Comp. Comp. 3H B ∘:0.5 Δ:1.3
Ex. 4 UVA-3

The UV-cured film of Comparative Example 3 showed a slight reduction in film hardness due to its incorporation of the additive-type ultraviolet absorber, i.e., the comparative UVA-2, which adversely affected the UV curing reaction. Also, the polycarbonate plate coated with the UV-cured film containing the comparative UVA-2 was apparently caused to yellow violently with weathering test time, due to the reduction in ultraviolet absorbency of the film resulting from the increasing bleedout of the comparative UVA-2 with time. The coating film of Comparative Example 4 containing the reactive-type ultraviolet absorber, i.e., the comparative UVA-3, while showed the reduced hardness, showed no bleedout of the ultraviolet absorber to result in imparting satisfactory weather-resistance to the film and underlying polycarbonate over a longer period. In contrast, the reactive-type UV absorbers of the present invention tend to react with other UV-curable monomers during the UV curing reaction so that they are incorporated in the resulting films in the covalent bond form, while simultaneously showing a crosslinking effect. This resulted in imparting the increased hardness and better weather resistance to the film and underlying polycarbonate, relative to Comparative Example 4.

EFFECTS OF THE INVENTION

In accordance with the present invention, ultraviolet absorbers can be provided which, even if loaded in resins requiring high-temperature fabrication, show no tendency to evaporate during the high-temperature fabrication and bleed out from fabricated resin products. Also, copolymerization thereof allows the extremely easy provision of highly light-resistant polymers which incorporate optional proportions of ultraviolet absorbing units in side chains of addition polymerizable monomers, and additive-type polymeric ultraviolet absorbers that allow such. Furthermore, the resin composition of the present invention, when used as the curable coating, can easily impart the improved chemical, abrasion and weather resistance to shaped articles.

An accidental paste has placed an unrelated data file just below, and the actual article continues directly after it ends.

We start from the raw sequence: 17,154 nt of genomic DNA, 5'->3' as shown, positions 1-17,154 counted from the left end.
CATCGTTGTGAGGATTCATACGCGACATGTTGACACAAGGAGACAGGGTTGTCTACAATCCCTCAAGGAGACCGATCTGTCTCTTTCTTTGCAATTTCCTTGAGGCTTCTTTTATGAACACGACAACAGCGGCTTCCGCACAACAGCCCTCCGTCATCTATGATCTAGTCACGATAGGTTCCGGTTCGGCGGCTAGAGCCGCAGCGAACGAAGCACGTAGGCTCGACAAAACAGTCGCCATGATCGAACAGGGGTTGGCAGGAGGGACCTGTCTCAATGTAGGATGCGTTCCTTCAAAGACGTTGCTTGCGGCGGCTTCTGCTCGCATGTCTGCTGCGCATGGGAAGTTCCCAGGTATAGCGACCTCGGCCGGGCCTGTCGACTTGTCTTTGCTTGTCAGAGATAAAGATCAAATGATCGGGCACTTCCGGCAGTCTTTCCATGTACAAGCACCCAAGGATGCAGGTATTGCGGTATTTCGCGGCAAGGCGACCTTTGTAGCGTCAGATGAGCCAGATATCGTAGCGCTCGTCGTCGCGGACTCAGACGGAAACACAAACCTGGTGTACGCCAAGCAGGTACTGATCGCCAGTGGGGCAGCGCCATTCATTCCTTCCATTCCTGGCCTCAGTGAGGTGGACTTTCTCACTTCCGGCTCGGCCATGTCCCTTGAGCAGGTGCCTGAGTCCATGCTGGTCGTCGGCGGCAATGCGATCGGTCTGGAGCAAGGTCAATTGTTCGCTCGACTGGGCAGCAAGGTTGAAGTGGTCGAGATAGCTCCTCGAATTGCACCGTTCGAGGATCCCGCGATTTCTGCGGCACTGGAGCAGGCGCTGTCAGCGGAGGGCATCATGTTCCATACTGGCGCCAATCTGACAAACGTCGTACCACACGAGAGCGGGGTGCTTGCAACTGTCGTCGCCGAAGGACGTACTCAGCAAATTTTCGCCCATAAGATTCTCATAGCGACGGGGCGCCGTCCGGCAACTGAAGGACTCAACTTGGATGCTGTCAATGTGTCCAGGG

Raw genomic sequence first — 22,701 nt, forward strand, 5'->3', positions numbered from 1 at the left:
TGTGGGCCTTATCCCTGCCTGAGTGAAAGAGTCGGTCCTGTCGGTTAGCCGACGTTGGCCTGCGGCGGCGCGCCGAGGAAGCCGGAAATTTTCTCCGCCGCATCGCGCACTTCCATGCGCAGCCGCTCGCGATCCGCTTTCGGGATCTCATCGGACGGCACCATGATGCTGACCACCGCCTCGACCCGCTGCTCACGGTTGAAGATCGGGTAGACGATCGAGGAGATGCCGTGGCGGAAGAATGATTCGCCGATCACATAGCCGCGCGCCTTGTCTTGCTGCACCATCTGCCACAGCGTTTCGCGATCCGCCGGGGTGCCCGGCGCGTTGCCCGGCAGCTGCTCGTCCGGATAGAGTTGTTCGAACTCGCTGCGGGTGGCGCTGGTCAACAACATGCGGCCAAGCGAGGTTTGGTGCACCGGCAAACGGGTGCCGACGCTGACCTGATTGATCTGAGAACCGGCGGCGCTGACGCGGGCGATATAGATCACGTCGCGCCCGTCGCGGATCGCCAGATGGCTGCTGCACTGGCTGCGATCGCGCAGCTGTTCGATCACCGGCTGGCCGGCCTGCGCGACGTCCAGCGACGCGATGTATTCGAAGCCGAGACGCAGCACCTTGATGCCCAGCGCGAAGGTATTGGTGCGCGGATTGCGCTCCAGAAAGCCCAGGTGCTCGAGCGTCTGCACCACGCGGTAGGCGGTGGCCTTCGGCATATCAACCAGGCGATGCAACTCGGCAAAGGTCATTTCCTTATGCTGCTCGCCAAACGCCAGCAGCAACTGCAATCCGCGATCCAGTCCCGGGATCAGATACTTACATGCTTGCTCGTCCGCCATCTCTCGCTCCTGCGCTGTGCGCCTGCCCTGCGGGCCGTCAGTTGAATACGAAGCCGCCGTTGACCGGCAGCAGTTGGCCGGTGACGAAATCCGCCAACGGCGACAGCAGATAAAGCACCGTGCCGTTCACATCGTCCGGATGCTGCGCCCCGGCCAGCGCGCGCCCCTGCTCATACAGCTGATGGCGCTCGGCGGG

Patent Citations
Cited PatentFiling datePublication dateApplicantTitle
EP0441746A2Jan 29, 1991Aug 14, 1991Ciba-Geigy AgLight-stabilised binding agent for coatings
Referenced by
Citing PatentFiling datePublication dateApplicantTitle
US6569356 *Jul 6, 1999May 27, 2003Rolic AgChiral compounds and their use as doping agents in liquid crystals
US6994745 *Apr 5, 2002Feb 7, 2006Kansai Paint Co., Ltd.Pigment dispersing resin
US7271213Jun 29, 2005Sep 18, 2007Kansai Paint Co., Ltd.Pigment dispersing resin
US20050070395 *Sep 29, 2003Mar 31, 2005Degowske Robert J.Electromagnetic locking differential assembly
US20050252418 *Jun 29, 2005Nov 17, 2005Yuko HoshidaPigment dispersing resin
Classifications
U.S. Classification526/261, 526/328.5, 548/255, 526/259, 526/313, 548/257
International ClassificationC07D249/20, C09D133/14, C09D5/32, C09D201/00, C08K5/3475, C08L33/14, C08L101/00, C08F220/36, C09K3/00, C09D7/12
Cooperative ClassificationC09D7/1241, C08F220/36, C09K3/00, C08K5/3475
European ClassificationC09D7/12D4A, C08K5/3475, C08F220/36, C09K3/00
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Jun 13, 2000ASAssignment
Jan 18, 2006REMIMaintenance fee reminder mailed
Jul 3, 2006LAPSLapse for failure to pay maintenance fees
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Effective date: 20060702